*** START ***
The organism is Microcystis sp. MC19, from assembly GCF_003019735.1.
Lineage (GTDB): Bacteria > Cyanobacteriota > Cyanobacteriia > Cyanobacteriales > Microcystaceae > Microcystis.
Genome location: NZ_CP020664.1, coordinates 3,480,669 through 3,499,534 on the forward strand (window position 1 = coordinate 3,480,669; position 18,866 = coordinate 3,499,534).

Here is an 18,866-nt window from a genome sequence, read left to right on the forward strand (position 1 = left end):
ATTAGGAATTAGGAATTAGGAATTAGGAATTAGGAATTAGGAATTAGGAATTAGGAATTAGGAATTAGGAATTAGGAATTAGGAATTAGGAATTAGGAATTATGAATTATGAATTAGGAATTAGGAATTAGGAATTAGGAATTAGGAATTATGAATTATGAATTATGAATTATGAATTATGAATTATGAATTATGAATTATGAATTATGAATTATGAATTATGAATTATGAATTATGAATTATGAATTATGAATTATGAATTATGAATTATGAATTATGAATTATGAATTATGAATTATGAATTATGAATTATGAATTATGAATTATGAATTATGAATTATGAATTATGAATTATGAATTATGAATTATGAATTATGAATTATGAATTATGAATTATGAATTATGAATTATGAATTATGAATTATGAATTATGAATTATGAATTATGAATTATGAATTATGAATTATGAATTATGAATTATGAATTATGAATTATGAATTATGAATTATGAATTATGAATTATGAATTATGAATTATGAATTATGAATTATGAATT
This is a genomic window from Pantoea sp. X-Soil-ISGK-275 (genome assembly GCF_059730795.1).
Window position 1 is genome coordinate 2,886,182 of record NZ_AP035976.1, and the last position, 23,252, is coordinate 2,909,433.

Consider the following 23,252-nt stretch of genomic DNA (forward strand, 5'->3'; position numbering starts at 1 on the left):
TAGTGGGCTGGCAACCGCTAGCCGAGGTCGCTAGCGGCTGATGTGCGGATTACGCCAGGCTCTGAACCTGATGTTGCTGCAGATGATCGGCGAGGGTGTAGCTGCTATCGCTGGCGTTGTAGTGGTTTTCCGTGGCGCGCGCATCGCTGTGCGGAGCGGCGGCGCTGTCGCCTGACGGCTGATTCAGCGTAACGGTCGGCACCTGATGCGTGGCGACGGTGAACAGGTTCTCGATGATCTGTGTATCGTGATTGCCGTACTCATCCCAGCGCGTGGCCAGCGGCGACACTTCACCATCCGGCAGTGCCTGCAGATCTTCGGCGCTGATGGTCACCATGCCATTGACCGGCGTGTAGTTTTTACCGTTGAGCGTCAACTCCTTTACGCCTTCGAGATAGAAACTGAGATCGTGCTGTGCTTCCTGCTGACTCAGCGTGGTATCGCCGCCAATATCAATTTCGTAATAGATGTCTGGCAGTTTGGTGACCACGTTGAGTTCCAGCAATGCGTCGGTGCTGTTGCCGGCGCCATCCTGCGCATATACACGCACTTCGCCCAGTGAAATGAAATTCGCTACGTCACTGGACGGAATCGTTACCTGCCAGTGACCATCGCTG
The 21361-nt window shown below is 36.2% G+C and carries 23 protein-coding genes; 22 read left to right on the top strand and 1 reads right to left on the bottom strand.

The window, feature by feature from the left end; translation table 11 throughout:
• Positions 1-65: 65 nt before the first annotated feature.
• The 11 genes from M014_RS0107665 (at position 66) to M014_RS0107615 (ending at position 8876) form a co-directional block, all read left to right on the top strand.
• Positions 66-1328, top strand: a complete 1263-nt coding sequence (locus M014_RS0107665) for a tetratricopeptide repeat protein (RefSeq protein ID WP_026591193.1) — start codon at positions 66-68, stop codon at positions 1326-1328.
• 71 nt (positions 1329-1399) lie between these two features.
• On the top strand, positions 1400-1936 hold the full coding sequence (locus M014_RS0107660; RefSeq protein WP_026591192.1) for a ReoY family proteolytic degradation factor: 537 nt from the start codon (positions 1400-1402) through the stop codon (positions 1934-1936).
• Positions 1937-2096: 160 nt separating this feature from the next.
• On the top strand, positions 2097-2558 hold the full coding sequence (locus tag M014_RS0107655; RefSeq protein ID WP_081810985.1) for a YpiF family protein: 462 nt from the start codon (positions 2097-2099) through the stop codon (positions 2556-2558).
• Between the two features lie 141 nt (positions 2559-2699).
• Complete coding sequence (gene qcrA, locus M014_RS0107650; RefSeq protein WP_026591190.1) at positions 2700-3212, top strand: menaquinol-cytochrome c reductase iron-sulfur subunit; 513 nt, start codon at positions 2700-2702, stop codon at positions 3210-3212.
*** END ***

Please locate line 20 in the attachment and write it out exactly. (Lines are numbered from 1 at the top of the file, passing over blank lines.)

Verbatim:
• Complete coding sequence (gene qcrA, locus M014_RS0107650; RefSeq protein WP_026591190.1) at positions 2700-3212, top strand: menaquinol-cytochrome c reductase iron-sulfur subunit; 513 nt, start codon at positions 2700-2702, stop codon at positions 3210-3212.